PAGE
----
ByÂ Pranay Manocha:
Modern India had the great privilege of having its constitution drafted by such stalwarts and leading thinkers as B.R. Ambedkar, Jawaharlal Nehru, C.Rajagopalachari, Rajendra Prasad, Vallabhbhai Patel, Munshi, Mavalankar, Nalini Ghosh and Maulana Abdul Kalam Azad. These visionaries recognised that freedom of speech and expression must be guaranteed by the constitution as our fundamental right.
In fact, at the time it came into effect on January 26 1950, India was recognised as having laid the foundation to be one of the truly aspirational and leading democracies of the world. India gave its women and minorities equal rights to vote from inception. In contrast, the US did not remove voter discrimination against African-Americans until 1965 and Switzerland only granted its women the right to vote in 1971.
It is unfortunate that the advantages of India’s headstart and its leadership have been lost and turned into iron chains that keep us from moving forward towards our founders’ vision.
The freedom of speech originally enshrined in the constitution was among the most rigorously defined and protected in the world, comparable to the United States which continues to be a global leader despite recent setbacks in this area.
Unbeknownst in detail to many, Nehru drove the passing of the first amendment in 1951. There was political give and take, with Ambedkar reluctantly agreeing to compromise the fundamental right to freedom of speech and expression in exchange for provisions aimed squarely at backward classes — what we know today as reservations.
Nehru gained — he could curb criticism of his policies. Ambedkar gained — he became a cult hero for scheduled classes and tribes. India lost.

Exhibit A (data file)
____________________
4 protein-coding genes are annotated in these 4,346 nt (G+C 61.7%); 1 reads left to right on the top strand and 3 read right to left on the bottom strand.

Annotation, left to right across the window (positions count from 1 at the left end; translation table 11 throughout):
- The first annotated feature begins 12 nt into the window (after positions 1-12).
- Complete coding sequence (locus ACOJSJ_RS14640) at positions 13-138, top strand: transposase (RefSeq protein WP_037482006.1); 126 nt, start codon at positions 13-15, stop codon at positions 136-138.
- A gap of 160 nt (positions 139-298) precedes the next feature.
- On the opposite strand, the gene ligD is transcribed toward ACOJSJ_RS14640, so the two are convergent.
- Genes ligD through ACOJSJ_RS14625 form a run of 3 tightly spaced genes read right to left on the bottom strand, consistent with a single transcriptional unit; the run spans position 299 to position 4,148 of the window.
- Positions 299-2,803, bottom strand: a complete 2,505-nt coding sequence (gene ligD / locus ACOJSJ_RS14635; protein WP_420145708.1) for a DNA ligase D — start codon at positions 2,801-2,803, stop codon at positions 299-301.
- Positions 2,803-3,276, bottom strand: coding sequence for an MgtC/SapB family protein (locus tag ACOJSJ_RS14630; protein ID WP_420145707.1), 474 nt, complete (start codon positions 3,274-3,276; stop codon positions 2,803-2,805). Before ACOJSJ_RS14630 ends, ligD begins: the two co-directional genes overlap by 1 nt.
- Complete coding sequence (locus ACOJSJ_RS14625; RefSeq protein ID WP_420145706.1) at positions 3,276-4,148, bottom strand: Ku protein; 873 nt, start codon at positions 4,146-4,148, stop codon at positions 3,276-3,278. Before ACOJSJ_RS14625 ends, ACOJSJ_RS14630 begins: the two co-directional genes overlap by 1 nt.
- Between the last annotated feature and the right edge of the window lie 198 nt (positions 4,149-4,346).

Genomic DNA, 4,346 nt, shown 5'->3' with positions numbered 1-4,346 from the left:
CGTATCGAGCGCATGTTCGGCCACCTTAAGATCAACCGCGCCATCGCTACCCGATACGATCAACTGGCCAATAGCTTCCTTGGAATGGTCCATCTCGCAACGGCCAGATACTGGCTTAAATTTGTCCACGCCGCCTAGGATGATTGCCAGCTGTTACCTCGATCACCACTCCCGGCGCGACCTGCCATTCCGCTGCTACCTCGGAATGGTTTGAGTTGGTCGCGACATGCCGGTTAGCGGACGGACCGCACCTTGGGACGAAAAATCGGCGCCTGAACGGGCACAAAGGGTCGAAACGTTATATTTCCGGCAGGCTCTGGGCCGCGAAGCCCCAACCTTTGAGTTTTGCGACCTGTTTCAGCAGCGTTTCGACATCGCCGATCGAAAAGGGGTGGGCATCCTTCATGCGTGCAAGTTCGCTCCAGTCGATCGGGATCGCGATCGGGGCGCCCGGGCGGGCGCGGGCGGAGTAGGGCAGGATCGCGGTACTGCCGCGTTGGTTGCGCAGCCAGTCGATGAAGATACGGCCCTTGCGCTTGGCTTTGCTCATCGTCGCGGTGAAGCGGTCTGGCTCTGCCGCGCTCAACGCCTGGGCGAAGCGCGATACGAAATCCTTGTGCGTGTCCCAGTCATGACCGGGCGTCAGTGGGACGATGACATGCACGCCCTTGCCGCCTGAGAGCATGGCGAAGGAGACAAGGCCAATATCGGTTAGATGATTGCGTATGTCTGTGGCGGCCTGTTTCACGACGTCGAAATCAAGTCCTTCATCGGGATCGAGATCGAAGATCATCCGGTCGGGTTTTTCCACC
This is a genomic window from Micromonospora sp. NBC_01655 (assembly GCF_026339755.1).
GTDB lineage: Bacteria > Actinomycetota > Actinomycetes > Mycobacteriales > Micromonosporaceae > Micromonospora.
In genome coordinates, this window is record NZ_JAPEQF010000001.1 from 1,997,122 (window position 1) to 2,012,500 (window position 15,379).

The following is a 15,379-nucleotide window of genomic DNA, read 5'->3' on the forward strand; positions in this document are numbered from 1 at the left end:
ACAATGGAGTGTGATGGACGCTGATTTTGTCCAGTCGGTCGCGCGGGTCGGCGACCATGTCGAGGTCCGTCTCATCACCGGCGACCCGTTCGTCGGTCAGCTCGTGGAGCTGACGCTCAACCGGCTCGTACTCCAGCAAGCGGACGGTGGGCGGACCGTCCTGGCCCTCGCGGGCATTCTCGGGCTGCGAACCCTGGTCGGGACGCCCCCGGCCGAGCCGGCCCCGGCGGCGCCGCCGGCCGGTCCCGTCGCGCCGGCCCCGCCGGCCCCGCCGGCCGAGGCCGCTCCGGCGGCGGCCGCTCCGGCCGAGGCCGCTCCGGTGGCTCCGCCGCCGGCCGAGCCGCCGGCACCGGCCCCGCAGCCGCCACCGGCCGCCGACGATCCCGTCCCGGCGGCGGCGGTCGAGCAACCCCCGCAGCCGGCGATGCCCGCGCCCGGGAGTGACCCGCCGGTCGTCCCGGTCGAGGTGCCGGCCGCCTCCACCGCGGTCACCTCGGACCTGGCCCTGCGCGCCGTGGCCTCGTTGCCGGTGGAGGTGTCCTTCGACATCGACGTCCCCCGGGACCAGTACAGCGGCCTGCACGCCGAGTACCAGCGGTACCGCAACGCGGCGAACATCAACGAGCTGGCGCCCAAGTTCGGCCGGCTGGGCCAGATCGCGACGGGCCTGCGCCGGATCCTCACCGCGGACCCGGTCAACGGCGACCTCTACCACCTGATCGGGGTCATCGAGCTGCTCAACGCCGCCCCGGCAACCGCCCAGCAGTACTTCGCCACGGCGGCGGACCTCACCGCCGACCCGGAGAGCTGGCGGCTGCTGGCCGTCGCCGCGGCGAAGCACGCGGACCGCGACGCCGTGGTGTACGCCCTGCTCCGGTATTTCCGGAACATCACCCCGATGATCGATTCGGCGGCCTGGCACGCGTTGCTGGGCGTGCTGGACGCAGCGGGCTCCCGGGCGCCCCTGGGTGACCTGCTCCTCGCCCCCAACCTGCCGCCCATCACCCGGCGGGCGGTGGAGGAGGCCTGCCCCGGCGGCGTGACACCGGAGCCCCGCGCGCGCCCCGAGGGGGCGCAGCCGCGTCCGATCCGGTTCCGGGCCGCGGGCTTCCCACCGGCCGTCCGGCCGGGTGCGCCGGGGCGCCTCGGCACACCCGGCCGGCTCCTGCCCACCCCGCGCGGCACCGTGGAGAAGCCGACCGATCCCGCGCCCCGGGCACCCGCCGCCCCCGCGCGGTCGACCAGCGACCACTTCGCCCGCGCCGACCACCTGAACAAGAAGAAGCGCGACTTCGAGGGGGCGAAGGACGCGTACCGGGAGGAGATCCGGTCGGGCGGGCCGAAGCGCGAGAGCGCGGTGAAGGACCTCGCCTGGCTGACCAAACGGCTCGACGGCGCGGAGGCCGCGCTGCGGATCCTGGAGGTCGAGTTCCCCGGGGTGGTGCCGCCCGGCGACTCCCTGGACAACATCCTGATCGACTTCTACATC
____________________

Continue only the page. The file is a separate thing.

Criticism of Nehru’s policies was curtailed and he was able to embark us on a many decade long socialist era, in which we pretended to be non-aligned when in reality we leaned towards the USSR. We established and strengthened the licence raj. Corruption increased, profitable enterprises including banks were nationalised and multinationals were forced to leave India. We also fought many wars, some we won and others we lost or gave the advantage away. Through all this, the press, our media and activists fought for their freedom to report accurately but their ability to criticise those in power was restricted. Many Indians continue to believe the myth that we live in a free country. That is not true, we rank 140 out of 179 countries in press freedom; lower than Zimbabwe, Afghanistan and Ethiopia.
Today, we are in a much worse position than our founders could have ever imagined. Our founders believed that by protecting our right to protest and talk, they were giving us the tools using which we would eventually emancipate ourselves. Unfortunately, even that tiny freedom was not ours for long.
In 1947, we freed 32 crore people. Today, we imprison over 120 crore.